With an average 3.7
years of follow-up, 494 recurrences or deaths were observed among 1,056 successfully genotyped invasive epithelial ovarian cancer cases with follow-up for disease outcome. As shown in Table , 62% of cases were of serous histology, 71% were diagnosed at advanced stage, and the majority of subjects were enrolled within 4
months of diagnosis.
Clinical characteristics of invasive epithelial ovarian cancer cases.
Analysis of individual normalized marker intensities followed by combination of results across multiple consecutive markers is the most powerful approach for the detection of associations with small, common CNVs. Two regions showed suggestive association with ovarian cancer survival at multiple markers [smoothed −log10
) >2]. On 14q31.3 (379
kb, 63 markers) a smoothed p
0.001 was observed suggesting a modest regional association with survival. As shown in Figure A, normalized intensities at rs2274736, a non-synonymous SNP in PTPN21
, alone appeared to be driving the regional association. In fact, this SNP was the most significant single marker in genome-wide analysis (p
); note, however that it did not reach traditional genome-wide significance. Genomic segmentation in 14q31.3 was then done to identify specific gains or loss among study participants; however, only two samples were detected with gains and 18 samples with losses. Due to the lack of called CNVs in this region, further analysis was not carried out in 14q31.3.
Figure 1 Association between ovarian cancer survival and normalized intensities at individual markers (black dots) and smoothed regional association (red line) in (A) 14q31 and (B) 22q13; Genomic Build 36. Analysis adjusted for study site, age at diagnosis, and (more ...)
A second region with suggestive association with cancer survival at multiple markers was on 22q13.31 centered at rs2285164 (smoothed p
kb, 160 markers; Figure B). Genomic segmentation of 22q13 was then computed to identify specific gains or loss among study participants (Inc, 2008
), where 35 showed gain and 154 showed loss. Association testing of gain (N
35), normal (N
867), or loss (N
154) with survival did not reveal association (p
0.29 for two degrees of freedom test; treating CNV as a categorical variable; p
0.67 for one degree of freedom trend test treating CVN as a continuous variable). Thus, even though a signal was observed for association from the single marker analysis on 22q13, CNV calling, and subsequent analysis of this region showed no association between CNV and overall survival (Figure ).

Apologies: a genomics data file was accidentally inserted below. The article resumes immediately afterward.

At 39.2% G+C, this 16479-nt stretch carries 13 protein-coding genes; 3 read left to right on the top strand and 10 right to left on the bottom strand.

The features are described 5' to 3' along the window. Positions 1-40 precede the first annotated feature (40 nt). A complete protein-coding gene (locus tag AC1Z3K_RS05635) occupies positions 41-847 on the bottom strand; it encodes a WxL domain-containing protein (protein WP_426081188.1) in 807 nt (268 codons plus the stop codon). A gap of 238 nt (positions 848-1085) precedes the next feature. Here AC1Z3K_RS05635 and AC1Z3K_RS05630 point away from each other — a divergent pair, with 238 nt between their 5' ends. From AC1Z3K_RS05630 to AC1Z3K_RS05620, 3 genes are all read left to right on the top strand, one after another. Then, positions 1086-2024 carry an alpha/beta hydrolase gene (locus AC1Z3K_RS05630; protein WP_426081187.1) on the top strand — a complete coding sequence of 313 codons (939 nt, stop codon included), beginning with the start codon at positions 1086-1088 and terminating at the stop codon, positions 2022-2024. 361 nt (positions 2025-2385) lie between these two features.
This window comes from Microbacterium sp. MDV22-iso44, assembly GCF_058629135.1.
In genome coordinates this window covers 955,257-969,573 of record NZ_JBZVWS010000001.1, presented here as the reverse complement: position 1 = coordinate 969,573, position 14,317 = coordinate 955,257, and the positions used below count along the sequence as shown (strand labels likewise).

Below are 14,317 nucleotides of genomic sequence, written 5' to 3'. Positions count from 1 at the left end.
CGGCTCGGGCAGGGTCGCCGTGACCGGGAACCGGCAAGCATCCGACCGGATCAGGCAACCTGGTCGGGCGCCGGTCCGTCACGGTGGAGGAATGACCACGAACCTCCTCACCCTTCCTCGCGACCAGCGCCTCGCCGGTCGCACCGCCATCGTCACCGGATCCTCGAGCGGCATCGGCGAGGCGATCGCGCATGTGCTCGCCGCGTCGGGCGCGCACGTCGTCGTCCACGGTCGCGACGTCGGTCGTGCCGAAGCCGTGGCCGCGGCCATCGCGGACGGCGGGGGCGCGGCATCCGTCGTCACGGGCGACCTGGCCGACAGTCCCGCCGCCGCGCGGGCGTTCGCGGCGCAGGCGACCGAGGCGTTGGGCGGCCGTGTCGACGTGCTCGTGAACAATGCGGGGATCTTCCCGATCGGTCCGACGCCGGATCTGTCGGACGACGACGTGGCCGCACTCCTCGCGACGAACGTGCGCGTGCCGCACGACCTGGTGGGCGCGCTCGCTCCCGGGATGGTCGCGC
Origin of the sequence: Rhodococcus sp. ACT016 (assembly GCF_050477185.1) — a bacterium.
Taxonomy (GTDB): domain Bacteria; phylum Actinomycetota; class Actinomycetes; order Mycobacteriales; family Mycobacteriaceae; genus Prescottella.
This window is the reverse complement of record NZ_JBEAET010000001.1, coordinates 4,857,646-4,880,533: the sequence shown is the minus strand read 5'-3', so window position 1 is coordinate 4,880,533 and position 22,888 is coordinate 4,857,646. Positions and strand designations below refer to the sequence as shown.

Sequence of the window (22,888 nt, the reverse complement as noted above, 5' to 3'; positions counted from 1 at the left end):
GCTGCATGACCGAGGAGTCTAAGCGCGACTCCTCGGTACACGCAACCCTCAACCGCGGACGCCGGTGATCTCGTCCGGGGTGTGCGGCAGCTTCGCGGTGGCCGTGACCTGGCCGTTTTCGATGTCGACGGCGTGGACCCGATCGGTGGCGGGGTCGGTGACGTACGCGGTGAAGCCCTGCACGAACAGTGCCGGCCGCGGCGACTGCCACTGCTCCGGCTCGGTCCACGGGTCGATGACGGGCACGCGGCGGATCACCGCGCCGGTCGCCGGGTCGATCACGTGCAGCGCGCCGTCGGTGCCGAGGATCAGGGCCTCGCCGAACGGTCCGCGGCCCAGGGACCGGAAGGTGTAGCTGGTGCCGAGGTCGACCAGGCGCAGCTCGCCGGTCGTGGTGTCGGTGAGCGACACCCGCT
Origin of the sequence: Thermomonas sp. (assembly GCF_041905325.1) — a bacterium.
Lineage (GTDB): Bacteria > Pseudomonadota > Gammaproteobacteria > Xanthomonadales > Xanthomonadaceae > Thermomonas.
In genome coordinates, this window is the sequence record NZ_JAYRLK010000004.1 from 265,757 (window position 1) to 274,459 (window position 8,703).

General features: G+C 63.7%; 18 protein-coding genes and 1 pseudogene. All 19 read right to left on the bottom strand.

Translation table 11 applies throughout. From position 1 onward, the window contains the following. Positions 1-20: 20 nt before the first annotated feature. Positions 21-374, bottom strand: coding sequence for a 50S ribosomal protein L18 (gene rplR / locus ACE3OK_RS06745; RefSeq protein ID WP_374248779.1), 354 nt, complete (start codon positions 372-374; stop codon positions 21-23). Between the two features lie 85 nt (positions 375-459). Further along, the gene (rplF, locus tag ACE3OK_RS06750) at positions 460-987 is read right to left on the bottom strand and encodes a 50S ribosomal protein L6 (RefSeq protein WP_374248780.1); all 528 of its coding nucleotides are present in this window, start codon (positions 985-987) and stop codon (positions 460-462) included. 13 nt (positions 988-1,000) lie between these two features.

Figure 2 Kaplan–Meier plot of the 22q13 CNV association with ovarian cancer survival. The different lines represent the survival curve for subjects with a “loss,” “gain,” or “normal” for the genomic segment. (more ...)
An inverse approach analyzing pre-defined regions of CNV change is most powerful for the detection of associations with large, rare CNVs. Genome-wide CBS identified 564 regions with variable copy number among the study population, including 78 regions with gain and 486 regions with loss (available upon request). Association testing of these regions revealed 14 regions with p
-values <0.05, including one region of gain and 13 regions of loss (Table ). Results at the most statistically significant regions (p
0.002) suggested that loss of a region on 9p23 was associated with poorer survival (HR 1.44, 95% CI 1.14–1.81) as was gain of a region on 15q22.31 (HR 1.34, 95% CI 1.11–1.61). However, no region was statistically significant after correction for multiple testing using a Bonferroni procedure (564 tests).
Because the overall amount of variation from normal copy number across the genome (CNV burden) may contribute to disease, CNV burden for each case was estimated as summarized in Table . There was no association between survival and number of gains (p
0.42), number of losses (p
0.94), or total number of gains and losses (p
Mean genome-wide CNV burden by vital status and association with overall survival.